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Awkward Conversations With Animals I’ve Fucked review at King’s Head Theatre, London – ‘a nuanced performance’

Linus Karp in Awkward Conversations with Animals I've Fucked at the King's Head Theatre, London. Photo: Simon J Webb
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Though the title of Rob Hayes’ 2014 play is unashamedly provocative and unquestionably memorable, the piece itself is a fraught, often funny and ultimately tragic monologue about loneliness and abandonment.

In Awkward Conversations With Animals I’ve Fucked, Bobby enjoys a little animal love. The play observes the pillow talk that follows each of these experiences. Shy at first, Bobby grows more confident as he makes his way through a menagerie – a dog, a cat, a goat and a surprisingly urbane monkey.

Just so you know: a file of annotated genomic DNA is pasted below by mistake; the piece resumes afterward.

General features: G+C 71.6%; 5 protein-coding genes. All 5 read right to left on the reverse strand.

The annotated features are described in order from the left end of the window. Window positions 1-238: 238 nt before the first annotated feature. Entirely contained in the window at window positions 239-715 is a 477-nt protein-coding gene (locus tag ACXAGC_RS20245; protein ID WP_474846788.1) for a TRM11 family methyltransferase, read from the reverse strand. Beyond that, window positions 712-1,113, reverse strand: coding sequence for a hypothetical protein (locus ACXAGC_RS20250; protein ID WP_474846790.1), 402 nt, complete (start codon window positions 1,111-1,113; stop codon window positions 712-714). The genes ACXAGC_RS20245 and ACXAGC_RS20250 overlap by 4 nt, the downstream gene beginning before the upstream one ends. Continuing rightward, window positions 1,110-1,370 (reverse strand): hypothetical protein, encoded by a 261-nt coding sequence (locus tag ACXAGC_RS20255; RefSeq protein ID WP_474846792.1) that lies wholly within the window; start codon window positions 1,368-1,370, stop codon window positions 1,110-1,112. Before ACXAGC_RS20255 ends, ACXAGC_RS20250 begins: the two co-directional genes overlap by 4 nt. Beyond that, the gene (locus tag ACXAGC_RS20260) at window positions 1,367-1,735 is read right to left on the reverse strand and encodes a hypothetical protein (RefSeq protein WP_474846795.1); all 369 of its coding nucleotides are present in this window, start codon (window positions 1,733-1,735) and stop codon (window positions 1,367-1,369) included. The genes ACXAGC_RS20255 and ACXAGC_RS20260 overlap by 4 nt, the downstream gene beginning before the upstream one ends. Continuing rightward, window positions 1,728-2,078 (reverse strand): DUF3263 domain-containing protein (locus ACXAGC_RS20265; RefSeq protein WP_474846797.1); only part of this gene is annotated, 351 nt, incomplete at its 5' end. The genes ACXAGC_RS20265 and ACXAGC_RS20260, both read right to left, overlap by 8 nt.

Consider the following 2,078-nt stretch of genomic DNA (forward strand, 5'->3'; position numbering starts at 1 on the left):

With each experience, however, we find out more about Bobby’s damaged relationship with his father and the consequential shyness that hampered his normal sexual development. You start off by feeling sorry for the animals and then, gradually, you empathise with Bobby.

Hayes’ play is nicely balanced, with the humour just about managing to diffuse the less-than-savoury details. Having played the role at last year’s Edinburgh Festival Fringe, Linus Karp gives a fascinating and nuanced performance as Bobby. The awkwardness and pain of Bobby’s sexual and emotional displacement seeps into the actor’s physicality. Even during his most devil-may-care, post-coital moments, Karp seems permanently on edge, waiting for that knock at the door, willing somebody to care enough.

Katharine Armitage’s smooth, uncluttered production effectively captures the play’s gradual change in tone from awkward comedy to sympathetic drama and the fact that, despite the title, Hayes’ play is a lot more sad than it is shocking.

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Revival of Rob Hayes' provocatively titled tragicomic monologue featuring a nuanced performance